Even the more confident providers usually admit that their tools can’t be used as definitive evidence that a text is AI-generated, and universities so far don’t put much faith in them.

The tactics people might use to make AI writing less detectable can also simply make the text look highly suspicious or inappropriate for its intended purpose.

For example, inserting spelling mistakes or illogical word choices into a text will make it less likely to be flagged by an AI detector. But a text full of spelling mistakes and illogical word choices is not going to get high marks as a piece of academic writing.

AI detectors vs. plagiarism checkers

AI detectors and plagiarism checkers may both be used by universities to discourage academic dishonesty, but they differ in terms of how they work and what they’re looking for:

  • AI detectors try to find text that looks like it was generated by an AI writing tool. They do this by measuring specific characteristics of the text (perplexity and burstiness) – not by comparing it to a database.
  • Plagiarism checkers try to find text that is copied from a different source. They do this by comparing the text to a large database of previously published sources, student theses, and so on, and detecting similarities – not by measuring specific characteristics of the text.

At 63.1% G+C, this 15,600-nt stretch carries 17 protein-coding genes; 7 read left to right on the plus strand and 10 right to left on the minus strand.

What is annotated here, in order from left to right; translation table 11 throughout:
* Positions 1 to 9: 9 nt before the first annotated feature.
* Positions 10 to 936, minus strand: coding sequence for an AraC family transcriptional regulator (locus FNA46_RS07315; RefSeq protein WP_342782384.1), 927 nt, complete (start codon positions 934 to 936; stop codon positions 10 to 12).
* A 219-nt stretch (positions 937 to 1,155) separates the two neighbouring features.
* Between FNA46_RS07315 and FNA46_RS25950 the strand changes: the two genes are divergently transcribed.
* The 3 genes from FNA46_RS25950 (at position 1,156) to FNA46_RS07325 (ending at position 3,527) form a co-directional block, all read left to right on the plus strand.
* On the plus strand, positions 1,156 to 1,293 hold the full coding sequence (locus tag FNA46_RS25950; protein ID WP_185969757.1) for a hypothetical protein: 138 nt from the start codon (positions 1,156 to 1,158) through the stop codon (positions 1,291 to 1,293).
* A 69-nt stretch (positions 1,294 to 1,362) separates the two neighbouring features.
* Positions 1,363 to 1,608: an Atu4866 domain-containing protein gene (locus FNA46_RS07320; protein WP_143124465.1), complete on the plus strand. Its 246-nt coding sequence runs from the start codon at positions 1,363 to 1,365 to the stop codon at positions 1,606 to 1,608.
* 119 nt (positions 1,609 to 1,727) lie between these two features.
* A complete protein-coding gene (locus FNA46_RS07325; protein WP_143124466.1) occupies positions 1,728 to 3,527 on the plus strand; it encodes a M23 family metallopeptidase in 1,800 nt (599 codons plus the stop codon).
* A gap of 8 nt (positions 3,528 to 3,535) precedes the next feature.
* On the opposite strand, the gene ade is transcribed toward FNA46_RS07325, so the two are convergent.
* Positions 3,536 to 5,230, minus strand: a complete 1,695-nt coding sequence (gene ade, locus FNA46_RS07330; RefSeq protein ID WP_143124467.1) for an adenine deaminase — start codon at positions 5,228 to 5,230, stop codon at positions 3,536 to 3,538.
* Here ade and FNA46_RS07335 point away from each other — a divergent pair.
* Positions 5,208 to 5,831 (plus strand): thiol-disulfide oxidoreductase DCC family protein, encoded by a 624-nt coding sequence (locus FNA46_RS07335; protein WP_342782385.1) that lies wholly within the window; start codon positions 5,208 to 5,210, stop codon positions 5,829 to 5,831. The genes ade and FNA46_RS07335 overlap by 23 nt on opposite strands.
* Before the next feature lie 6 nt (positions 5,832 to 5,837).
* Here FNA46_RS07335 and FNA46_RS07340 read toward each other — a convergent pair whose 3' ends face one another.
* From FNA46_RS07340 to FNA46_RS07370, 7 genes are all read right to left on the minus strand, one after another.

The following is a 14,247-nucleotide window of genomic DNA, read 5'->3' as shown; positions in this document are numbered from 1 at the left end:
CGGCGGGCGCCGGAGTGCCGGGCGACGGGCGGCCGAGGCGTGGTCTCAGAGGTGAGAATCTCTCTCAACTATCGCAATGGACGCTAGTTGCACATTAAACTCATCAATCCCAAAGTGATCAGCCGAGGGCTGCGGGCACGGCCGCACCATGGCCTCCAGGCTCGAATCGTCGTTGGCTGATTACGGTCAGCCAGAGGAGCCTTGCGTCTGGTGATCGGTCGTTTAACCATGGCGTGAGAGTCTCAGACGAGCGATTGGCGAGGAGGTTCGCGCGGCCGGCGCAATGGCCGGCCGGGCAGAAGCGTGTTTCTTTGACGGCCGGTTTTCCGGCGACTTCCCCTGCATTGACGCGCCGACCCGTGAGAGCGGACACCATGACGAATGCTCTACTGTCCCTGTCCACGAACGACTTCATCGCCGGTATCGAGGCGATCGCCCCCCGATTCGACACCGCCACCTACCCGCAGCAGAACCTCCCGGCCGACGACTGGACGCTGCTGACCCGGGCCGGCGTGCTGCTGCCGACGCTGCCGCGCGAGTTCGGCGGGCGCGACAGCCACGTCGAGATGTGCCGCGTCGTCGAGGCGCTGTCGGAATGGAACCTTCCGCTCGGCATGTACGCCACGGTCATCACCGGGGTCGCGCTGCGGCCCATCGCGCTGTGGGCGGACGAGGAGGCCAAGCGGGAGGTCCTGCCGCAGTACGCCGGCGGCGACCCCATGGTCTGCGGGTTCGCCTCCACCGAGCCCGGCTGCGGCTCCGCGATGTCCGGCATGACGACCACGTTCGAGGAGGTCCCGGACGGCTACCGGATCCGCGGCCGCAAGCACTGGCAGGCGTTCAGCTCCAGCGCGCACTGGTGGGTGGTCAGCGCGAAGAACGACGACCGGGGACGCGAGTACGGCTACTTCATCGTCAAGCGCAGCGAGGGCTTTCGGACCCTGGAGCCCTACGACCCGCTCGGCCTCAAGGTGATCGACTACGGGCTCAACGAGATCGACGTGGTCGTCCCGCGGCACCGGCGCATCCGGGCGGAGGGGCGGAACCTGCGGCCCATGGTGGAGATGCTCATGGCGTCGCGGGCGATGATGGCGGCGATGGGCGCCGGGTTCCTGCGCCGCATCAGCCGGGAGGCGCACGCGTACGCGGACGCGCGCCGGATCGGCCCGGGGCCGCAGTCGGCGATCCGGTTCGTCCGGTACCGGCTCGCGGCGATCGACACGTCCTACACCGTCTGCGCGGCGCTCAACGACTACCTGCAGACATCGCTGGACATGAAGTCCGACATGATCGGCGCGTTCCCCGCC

However, we’ve found that plagiarism checkers do flag parts of AI-generated texts as plagiarism. This is because AI writing draws on sources that it doesn’t cite. While it usually generates original sentences, it may also include sentences directly copied from existing texts, or at least very similar.

This is most likely to happen with popular or general-knowledge topics and less likely with more specialised topics that have been written about less. Moreover, as more AI-generated text appears online, AI writing may become more likely to be flagged as plagiarism – simply because other similarly worded AI-generated texts already exist on the same topic.

So, while plagiarism checkers aren’t designed to double as AI detectors, they may still flag AI writing as partially plagiarised in many cases. But they’re certainly less effective at finding AI writing than an AI detector.

What are AI detectors used for?

AI detectors are intended for anyone who wants to check whether a piece of text might have been generated by AI. Potential users include:

  • Educators (teachers and university instructors) who want to check that their students’ work is original